In the days immediately prior to the tanker attack there were signs that the Yemen conflict was escalating. Houthi forces launched missile strikes on Saudi Arabia and the Saudis were accused of killing civilians in air strikes on Hodeidah. All ships sailing through the High Risk Area (HRA) that includes parts of the Red Sea and Gulf of Aden, should register their plans with the Maritime Security Centre – Horn of Africa (MSC-HOA).

They should also use the Maritime Security Transit Corridor (MSTC) set up by US-led Combined Maritime Forces (CMF) in the Western Indian Ocean and Red Sea regions.

Internet & its Influence over the shipping world

Internet at sea influences 92% of seafarers choice of work

Gone is the time when Seafarers used to call for maritime jobs or draft a written application. It is history when Seafarers used to rely on the traditional ways of getting hired. The latest survey, sponsored by our very own KVH Industries and Intelsat, polled 6,000 serving seafarers for their views on a broad range of issues surrounding the digital transformation affecting shipping. Inter alia it found that around 75% of the seafarers now use the internet at sea to find their ideal work which is exactly 32% more than in the last survey.

As per the survey, 92% of the seafarers have said that internet access “strongly influences” their decision on where to work, according to the latest Crew Connectivity 2018 Survey Report published by Futurenautics Maritime this week. This compares to a 75% figure reported in the last edition of the same survey in 2015. Connectivity at sea is also now viewed by 95% of seafarers as having a positive effect on safety, compared to only 72% three years ago.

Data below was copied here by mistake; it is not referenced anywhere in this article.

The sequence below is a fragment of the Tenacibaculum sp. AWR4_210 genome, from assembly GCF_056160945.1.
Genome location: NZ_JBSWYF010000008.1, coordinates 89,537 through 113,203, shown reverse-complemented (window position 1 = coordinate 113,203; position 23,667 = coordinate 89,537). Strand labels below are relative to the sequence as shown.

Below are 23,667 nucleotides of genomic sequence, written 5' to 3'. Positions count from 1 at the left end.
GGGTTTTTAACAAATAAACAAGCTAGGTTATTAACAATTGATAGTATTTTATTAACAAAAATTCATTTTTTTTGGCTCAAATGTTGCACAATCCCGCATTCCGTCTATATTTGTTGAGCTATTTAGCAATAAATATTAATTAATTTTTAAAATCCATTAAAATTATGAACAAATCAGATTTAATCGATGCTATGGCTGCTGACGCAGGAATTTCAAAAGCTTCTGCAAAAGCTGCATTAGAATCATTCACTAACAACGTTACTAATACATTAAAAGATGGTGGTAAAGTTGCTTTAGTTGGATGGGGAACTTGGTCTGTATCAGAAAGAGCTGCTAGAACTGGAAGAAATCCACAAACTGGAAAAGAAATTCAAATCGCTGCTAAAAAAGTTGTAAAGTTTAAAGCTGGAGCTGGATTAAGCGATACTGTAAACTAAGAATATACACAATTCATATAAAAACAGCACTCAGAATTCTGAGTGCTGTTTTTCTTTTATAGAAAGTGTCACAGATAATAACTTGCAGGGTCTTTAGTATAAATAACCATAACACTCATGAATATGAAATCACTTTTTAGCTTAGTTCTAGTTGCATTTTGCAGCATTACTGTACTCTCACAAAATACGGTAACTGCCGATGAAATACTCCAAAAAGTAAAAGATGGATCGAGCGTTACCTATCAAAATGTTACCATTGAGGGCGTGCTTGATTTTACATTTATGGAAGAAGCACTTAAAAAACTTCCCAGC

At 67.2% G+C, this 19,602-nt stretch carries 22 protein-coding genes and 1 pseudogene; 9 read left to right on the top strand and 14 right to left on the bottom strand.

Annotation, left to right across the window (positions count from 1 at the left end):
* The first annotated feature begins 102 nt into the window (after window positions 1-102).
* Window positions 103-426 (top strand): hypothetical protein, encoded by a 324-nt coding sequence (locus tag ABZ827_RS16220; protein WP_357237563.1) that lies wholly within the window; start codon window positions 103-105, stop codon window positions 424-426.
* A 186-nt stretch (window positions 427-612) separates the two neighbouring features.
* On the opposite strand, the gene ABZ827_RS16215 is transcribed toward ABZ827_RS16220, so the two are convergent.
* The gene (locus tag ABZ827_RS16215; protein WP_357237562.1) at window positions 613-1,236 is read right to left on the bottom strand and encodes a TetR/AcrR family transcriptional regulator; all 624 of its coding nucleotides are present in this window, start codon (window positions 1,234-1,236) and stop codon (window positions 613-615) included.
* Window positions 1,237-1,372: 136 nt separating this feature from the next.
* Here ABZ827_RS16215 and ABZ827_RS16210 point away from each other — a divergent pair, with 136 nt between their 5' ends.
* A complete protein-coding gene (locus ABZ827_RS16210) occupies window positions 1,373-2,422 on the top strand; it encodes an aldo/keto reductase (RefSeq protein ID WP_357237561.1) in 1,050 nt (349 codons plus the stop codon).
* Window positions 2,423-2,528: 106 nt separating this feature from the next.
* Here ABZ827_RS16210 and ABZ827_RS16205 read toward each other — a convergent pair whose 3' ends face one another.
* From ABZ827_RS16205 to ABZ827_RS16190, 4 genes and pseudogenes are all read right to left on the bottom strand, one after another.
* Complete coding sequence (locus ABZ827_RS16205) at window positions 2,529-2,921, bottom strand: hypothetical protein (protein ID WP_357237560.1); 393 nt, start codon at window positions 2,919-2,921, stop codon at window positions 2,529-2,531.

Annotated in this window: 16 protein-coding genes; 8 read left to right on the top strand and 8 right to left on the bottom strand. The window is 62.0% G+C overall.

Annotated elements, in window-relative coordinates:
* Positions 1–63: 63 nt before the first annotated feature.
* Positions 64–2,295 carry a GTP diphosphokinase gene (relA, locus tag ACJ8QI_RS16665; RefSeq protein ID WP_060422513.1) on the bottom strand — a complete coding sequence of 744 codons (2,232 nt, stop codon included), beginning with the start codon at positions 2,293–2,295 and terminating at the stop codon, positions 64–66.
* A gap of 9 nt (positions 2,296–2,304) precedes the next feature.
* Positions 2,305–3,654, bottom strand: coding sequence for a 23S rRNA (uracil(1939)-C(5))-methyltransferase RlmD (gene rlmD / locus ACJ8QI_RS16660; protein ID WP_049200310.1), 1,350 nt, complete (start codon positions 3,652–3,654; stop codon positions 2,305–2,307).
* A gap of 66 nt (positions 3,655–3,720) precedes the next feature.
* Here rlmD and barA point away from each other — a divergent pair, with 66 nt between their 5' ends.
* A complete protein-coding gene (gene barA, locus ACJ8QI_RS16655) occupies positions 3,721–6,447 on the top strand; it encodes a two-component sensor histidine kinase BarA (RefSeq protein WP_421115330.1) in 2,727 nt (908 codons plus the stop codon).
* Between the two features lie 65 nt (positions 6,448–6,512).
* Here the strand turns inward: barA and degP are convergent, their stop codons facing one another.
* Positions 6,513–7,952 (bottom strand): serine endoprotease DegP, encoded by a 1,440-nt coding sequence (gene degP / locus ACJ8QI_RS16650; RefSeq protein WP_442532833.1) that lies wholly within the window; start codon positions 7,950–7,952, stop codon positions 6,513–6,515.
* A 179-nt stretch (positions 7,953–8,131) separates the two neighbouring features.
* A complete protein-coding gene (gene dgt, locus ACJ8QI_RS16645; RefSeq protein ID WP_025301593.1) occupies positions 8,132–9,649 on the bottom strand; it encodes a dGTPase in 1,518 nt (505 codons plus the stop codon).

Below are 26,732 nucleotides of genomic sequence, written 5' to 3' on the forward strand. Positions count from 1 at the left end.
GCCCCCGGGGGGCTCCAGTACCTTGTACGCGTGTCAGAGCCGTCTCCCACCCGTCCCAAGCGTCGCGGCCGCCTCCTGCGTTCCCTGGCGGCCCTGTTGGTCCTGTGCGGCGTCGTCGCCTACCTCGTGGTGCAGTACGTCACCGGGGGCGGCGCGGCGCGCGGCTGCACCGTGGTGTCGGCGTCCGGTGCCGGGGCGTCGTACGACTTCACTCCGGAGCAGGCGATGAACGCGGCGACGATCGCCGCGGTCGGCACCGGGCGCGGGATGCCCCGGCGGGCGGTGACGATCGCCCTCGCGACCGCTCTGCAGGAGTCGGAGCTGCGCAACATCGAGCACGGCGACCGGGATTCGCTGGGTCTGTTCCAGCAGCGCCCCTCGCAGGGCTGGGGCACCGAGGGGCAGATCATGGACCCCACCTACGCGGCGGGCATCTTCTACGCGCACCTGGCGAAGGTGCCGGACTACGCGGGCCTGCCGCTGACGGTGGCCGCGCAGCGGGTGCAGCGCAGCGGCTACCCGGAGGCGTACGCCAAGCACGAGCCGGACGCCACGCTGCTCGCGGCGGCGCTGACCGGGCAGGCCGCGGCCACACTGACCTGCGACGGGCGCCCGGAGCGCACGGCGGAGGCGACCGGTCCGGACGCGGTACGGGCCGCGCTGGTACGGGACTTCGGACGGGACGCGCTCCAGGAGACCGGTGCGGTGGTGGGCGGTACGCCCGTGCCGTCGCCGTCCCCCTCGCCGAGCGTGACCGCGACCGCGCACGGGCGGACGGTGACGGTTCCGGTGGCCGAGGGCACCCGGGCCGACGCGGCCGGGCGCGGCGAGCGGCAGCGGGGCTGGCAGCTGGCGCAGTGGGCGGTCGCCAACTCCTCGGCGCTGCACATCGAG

In addition to the above, 69% of these respondents viewed the increasing use of big data and analytics as a positive opportunity for their jobs in the next five years.

For joining our team please apply only through http://www.alphardmaritime.com/index.php/home/career

It is better to show or tell?

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Hull management, NDT, UTG, Non-destructive testing

Subsea Industries shows us how the entire shipping world can save up to 8% of fuel.

We all know that “Today’s ships are expected to demonstrate their environmental credentials in many different areas, including emissions, non-toxicity, fuel savings and more, Subsea Industries claims to have a hull coating solution that can not only save up to 8% in fuel consumption but is totally biocide-free and non-toxic.

Independent tests carried out in the Netherlands and Canada have verified that all the company’s coatings – Ecospeed, Ecoshield, Ecofix, Ecolock and Ecolast –are totally biocide-free and 100% non-toxic. This means there is no negative effect on the water column or the wider marine environment at any point in their use. This helps earn a good chip on sea as shipping is all about freight, crew salaries and fuel consumption.

The annual fuel consumption by the world fleet is estimated at 350m tonnes, and the above can save up to 80%  if the fleet switched to its coating systems from normal biocidal anti-foulings, it could save an estimated 28.5m tonnes in annual fuel consumption; which clearly is a big save every year.

Well, we are with all the new initiatives to save fuel and the environment in each & every way possible.

Do visit our UTG/NDT for more information on how we do it better.

MV was approached by 2 skiffs near Posn: 1231.00N – 04329.10E (Bab el Mandeb Strait).

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MV was approached by 2 skiffs near Posn: 1231.00N – 04329.10E (Bab el Mandeb Strait).

09.01.2018 | Posn: 1231.00N – 04329.10E
MV was approached by 2 skiffs near Posn: 1231.00N – 04329.10E (Bab el Mandeb Strait). The MV sighted 5 POB each skiff. The skiffs aborted the approach at 3 cables, apparently due to the rough seas. Vessels and crew are reported safe. Mariners & Seafarers to exercise extreme caution near this area.